Last week, the FY2012 budget action was in the Senate – or at least, the budget action we saw was in the Senate – while the House tackled the debt limit early this week. However, the big news from Congress is no news: the Senate did not pass any FY2012 budget resolution, and the House did not advance a debt ceiling bill. Here’s the breakdown from the last week:
The Senate. While the House passed a budget several weeks ago, the upper chamber has not presented a FY2012 Budget Resolution yet. Instead, last week, Senators took a series of votes on FY2012 budget proposals including the House-passed resolution. However, despite the simple majority (51 Senators to pass) vote threshold, the Senate failed to pass any of the budget resolution options on the table. The House-passed FY2012 Budget Resolution was among those that failed, with 40 Republicans voting for it and 57 votes against it. Republicans voting against the Ryan budget included Senators Snowe and Collins from Maine, Scott Brown from Massachusetts, Lisa Murkowski (AK), and Rand Paul (KY), who voted against it because he felt the proposal didn’t go far enough. Among other budget resolutions defeated were the President’s original FY2012 Budget, which was submitted prior to the FY2011 spending agreement, (0-97), the Toomey (R-PA) Budget (defeated 42-55) and the Paul (R-KY) Budget (defeated 7-90). Although the votes don’t reveal much, they do indicate that the Senate is far from agreement on proposals that have already been introduced.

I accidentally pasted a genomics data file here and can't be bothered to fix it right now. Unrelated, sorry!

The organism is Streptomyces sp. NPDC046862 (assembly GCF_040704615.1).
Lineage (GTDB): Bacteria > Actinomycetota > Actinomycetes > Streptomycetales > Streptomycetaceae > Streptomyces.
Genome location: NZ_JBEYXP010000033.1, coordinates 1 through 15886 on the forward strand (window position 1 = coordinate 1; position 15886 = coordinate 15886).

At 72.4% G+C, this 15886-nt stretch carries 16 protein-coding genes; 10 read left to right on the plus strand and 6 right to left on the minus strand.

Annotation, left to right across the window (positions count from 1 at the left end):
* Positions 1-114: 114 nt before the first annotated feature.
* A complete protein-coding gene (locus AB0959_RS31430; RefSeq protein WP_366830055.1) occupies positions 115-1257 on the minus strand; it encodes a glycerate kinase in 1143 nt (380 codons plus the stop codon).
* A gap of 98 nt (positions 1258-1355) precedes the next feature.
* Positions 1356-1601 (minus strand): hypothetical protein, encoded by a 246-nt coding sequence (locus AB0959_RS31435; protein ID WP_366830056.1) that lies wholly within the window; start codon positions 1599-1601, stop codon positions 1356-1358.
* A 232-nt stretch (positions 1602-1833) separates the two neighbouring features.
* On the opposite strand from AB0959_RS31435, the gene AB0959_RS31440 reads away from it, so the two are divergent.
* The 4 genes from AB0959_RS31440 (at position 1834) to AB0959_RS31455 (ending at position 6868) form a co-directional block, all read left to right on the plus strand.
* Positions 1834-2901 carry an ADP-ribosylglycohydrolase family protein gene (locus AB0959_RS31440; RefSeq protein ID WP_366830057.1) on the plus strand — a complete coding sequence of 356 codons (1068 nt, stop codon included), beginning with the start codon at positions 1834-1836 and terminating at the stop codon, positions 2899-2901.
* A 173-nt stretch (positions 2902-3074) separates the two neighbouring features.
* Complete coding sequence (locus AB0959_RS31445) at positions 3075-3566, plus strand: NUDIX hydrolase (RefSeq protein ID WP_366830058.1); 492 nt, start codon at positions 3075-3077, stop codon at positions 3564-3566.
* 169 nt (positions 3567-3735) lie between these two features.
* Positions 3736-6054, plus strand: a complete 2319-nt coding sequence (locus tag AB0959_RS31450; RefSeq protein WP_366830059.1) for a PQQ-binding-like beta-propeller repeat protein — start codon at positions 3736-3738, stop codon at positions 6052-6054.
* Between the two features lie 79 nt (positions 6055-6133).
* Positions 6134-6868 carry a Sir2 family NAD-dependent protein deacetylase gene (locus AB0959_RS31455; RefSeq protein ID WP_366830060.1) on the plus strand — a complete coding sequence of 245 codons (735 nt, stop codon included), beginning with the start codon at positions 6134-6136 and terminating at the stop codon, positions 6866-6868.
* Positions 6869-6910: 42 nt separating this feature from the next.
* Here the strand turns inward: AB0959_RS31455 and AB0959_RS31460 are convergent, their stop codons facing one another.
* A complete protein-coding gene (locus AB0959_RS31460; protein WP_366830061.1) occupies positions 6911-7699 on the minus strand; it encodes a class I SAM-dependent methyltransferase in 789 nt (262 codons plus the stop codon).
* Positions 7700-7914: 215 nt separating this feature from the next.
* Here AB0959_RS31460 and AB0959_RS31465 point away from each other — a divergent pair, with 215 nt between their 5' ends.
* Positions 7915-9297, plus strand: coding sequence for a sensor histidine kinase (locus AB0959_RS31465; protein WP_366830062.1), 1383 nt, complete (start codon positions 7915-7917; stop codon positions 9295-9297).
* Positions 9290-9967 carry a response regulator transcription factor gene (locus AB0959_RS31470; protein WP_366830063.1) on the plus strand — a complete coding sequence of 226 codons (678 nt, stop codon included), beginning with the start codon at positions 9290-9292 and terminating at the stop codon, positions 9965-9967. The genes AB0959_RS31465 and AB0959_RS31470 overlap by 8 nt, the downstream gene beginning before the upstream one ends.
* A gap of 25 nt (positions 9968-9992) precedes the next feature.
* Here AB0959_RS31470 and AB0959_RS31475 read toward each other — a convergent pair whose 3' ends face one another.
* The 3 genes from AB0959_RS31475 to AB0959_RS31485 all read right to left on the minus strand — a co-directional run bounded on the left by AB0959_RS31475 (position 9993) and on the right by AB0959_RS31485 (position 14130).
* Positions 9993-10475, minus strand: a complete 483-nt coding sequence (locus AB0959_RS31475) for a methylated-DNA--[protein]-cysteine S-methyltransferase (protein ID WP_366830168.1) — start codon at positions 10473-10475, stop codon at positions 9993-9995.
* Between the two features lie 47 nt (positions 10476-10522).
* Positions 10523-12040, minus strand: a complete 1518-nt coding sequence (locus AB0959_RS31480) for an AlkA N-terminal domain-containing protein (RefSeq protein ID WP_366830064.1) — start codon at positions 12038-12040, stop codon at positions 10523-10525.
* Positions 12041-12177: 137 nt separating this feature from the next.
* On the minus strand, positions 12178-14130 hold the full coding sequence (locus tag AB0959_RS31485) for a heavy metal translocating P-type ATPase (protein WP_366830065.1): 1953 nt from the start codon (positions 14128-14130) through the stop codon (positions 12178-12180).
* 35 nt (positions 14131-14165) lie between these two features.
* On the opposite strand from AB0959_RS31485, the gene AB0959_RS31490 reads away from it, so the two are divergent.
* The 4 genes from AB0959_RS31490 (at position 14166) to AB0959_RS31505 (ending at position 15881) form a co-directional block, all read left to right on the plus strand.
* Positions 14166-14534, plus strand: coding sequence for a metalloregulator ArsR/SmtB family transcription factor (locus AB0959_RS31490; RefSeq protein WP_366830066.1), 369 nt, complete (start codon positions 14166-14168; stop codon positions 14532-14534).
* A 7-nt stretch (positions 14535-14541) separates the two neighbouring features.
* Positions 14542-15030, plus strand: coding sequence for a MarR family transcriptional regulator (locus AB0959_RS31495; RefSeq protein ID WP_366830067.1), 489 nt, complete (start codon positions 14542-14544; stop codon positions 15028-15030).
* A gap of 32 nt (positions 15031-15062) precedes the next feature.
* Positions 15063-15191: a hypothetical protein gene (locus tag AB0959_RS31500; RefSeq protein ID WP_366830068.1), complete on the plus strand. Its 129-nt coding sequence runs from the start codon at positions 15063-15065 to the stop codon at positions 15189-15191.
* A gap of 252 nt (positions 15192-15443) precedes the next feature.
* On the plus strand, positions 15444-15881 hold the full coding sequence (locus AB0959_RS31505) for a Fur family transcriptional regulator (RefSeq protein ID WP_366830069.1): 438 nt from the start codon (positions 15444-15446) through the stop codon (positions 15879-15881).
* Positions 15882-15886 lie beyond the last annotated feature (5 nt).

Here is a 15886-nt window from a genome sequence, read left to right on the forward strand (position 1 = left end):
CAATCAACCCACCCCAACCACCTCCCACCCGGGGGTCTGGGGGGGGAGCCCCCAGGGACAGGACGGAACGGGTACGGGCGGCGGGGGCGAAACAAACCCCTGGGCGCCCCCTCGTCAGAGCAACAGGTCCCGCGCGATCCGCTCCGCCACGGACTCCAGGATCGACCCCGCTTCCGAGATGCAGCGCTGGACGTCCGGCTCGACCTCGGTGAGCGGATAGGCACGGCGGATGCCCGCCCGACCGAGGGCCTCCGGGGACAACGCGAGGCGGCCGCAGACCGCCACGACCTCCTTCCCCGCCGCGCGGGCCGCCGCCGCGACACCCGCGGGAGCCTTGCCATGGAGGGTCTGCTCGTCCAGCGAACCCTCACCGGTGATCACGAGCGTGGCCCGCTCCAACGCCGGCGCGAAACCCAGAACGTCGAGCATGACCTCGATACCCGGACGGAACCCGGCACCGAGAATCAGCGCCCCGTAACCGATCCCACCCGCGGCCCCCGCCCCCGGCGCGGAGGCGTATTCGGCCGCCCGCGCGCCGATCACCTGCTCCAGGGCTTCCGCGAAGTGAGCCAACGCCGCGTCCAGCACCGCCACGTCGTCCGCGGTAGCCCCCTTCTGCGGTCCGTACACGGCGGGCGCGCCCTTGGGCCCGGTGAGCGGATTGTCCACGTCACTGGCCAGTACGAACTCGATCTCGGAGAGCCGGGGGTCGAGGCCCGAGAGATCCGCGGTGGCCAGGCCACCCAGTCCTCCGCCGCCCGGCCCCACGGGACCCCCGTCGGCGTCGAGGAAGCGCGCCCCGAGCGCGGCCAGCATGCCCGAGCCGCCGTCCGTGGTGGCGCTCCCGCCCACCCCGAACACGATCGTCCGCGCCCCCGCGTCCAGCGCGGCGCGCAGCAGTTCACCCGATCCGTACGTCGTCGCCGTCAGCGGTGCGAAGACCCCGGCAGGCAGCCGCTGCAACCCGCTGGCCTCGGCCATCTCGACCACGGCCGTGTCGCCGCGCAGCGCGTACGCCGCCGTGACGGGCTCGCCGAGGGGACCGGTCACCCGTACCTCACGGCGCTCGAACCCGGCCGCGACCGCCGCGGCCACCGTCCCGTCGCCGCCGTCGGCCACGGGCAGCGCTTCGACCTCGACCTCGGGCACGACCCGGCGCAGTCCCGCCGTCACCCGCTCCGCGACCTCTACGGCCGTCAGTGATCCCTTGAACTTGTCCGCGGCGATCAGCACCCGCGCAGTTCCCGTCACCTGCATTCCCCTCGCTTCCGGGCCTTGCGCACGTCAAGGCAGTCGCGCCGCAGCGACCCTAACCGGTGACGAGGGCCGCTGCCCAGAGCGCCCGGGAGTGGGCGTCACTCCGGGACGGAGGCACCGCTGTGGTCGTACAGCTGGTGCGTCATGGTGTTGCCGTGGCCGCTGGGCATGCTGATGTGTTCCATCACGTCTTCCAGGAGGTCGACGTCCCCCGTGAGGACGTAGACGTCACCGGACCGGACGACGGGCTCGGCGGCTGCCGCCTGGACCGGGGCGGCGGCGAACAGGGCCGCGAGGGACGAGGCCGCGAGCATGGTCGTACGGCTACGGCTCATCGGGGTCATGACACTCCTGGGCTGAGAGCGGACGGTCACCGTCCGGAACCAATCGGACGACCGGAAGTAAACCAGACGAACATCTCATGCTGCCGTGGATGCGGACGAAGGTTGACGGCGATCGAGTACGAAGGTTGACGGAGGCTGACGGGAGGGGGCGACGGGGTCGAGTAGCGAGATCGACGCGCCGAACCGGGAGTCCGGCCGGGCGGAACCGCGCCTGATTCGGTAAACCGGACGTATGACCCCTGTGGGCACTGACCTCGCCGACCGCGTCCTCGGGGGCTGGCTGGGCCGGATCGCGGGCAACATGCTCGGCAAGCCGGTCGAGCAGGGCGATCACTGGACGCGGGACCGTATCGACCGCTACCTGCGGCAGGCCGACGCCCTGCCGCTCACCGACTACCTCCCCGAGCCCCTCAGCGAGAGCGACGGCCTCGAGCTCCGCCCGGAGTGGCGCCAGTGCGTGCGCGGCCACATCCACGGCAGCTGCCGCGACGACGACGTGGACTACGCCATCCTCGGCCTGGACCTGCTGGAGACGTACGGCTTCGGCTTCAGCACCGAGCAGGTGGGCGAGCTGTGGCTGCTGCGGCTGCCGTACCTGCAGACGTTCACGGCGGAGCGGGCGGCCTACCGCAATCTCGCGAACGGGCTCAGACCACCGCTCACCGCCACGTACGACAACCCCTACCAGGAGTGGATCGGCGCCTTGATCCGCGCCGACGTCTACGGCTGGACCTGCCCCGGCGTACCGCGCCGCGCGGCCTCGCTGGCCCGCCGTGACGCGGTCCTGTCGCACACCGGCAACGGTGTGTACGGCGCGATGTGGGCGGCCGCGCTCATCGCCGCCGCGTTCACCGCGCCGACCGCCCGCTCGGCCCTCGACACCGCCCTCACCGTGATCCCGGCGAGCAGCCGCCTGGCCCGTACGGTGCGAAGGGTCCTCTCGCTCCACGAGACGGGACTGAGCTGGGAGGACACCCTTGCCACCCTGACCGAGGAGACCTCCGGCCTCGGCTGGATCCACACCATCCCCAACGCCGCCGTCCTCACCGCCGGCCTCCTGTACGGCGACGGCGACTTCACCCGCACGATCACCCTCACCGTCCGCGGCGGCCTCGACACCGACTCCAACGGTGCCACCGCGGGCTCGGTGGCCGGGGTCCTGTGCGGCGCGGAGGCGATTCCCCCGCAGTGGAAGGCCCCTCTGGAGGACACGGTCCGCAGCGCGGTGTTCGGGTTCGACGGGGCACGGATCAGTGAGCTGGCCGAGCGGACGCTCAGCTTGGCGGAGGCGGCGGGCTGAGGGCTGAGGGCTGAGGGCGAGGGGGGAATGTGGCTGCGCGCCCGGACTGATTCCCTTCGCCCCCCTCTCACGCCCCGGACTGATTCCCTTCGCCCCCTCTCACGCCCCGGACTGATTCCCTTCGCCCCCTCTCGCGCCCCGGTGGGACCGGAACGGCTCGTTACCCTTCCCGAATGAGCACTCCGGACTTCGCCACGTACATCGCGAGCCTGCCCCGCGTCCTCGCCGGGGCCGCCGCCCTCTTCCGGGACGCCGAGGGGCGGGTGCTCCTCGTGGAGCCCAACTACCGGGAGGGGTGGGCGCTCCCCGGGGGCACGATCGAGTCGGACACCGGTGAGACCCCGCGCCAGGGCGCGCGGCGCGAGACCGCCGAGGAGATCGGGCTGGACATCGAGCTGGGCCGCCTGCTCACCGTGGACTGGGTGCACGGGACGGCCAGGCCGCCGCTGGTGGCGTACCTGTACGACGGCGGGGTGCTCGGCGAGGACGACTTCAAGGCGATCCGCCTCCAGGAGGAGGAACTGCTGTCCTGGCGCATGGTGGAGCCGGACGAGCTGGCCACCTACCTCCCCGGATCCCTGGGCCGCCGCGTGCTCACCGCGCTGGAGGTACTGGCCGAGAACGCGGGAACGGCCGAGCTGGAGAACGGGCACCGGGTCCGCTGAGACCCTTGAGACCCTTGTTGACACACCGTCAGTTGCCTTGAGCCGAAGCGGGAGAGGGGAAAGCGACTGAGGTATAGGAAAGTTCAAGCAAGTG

The House. As the Senate acted on the FY2012 budget, the House took a symbolic vote this week on a clean debt ceiling bill, which failed 318-97 (with 82 Democrats voting ‘no’ and 7 Members not voting). This vote was the first either the Senate or House has taken on raising the impending debt limit, and it was brought up by the House majority in order for it to fail. The vote indicates that the House is likely to insist on some kind of deficit reduction component in exchange for passage of a debt ceiling increase.
Even as they have strong disagreements on the best path forward, Congress is clearly going to keep a heavy focus on the deficit in the year to come. Stay tuned to the blog for our coverage of impending debates on spending and budgeting, and how health centers will fit into the mix.